The site will be closed to hikers for at least a year and the cleanup efforts are expected to cost millions of shekels, according to Gabay. “It will take a very long time to rehabilitate this area,” said Gabay. “At least 20 kilometers, including the popular hiking areas, have been polluted.”
Currently the NPA is using giant vacuums to suck up the polluted water.
The Ashalim stream is a popular hiking route, where trekkers wade through pools of deep water amid sheer canyon walls on either side. Usually, at this point in the summer, the last pools are drying up. But on June 30, the water of the spill was churning angrily through the canyon. At its strongest point, the wave of toxic waste burst over Route 90, forcing a brief closure of the road.
Had there been hikers on the route at the time of the spill, the consequences could have been devastating, experts said.
Gabay said the acidic stench of the water was overpowering when it happened and the water was black. Now the smell has dissipated somewhat and the water has taken on a greenish hue.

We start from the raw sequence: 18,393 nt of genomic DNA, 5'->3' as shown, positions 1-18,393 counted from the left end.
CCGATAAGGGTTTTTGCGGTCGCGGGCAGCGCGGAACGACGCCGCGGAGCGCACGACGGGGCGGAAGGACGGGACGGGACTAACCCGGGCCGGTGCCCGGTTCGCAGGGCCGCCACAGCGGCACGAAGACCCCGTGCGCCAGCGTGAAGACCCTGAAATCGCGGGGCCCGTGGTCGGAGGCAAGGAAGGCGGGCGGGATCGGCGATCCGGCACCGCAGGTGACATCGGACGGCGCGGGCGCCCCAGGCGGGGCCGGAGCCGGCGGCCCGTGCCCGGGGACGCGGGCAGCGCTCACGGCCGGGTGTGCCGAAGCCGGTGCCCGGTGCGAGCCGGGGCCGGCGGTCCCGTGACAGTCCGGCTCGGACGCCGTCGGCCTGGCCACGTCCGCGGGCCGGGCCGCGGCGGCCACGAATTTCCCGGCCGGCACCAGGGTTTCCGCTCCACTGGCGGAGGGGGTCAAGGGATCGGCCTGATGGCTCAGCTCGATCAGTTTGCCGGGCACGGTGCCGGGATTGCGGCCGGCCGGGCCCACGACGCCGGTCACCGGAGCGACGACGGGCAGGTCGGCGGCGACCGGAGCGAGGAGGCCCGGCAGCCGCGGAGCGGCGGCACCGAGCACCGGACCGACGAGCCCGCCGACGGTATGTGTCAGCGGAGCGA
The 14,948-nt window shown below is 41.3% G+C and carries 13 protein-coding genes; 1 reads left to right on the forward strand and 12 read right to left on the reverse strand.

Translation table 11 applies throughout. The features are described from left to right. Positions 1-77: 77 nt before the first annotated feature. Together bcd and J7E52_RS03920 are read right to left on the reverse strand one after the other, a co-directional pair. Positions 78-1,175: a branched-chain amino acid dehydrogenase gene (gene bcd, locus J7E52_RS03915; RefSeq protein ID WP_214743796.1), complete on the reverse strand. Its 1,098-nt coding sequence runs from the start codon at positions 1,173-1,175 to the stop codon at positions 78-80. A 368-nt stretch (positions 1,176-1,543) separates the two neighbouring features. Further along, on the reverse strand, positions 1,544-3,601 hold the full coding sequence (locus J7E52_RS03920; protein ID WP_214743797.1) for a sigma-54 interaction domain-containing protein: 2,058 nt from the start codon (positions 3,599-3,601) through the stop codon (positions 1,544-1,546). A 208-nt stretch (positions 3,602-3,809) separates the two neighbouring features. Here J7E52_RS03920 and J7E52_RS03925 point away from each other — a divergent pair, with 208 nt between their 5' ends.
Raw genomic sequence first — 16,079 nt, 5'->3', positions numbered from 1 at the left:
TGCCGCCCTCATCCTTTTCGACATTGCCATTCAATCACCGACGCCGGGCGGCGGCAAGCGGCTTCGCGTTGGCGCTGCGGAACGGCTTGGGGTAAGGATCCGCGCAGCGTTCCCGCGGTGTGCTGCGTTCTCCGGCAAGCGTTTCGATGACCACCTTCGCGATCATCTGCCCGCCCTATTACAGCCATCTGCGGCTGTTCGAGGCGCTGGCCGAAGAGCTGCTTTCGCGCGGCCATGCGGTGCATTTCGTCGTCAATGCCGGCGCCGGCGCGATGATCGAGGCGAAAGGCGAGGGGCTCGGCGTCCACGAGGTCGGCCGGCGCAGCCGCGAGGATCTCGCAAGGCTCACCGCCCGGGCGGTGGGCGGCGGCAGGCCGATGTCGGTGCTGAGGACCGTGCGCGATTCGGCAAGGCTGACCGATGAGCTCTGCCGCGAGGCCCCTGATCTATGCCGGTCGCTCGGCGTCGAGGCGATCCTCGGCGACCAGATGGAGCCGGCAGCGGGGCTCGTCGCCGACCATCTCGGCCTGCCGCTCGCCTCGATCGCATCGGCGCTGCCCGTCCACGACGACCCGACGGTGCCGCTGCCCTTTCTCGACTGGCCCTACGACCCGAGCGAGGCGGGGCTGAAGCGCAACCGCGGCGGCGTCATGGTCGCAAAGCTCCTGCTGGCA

“It takes a long time to understand the effects of this kind of event, and what kinds of population are in danger. There’s still a lot we don’t know now, but things are starting to become clear,” said Oded Nezer, an ecologist for the southern district with the Environmental Protection Ministry.
“There are over 1,000 bodies of water [temporary puddles created from floods and rain] inside the stream that are basically poisoned,” said Nezer. “Some are inside the canyon so they will stay for a long time, some are in the open parts and they will evaporate much quicker.”
“There are over 1,000 bodies of water [temporary puddles created from floods and rain] inside the stream that are basically poisoned.”
These poisoned pools are the biggest immediate concern, because animals, parched by the summer sun, will drink from them over the coming months, the experts noted. The Environment Ministry is trying to set up temporary troughs with clean water in the area in hopes that the animals will drink from those instead.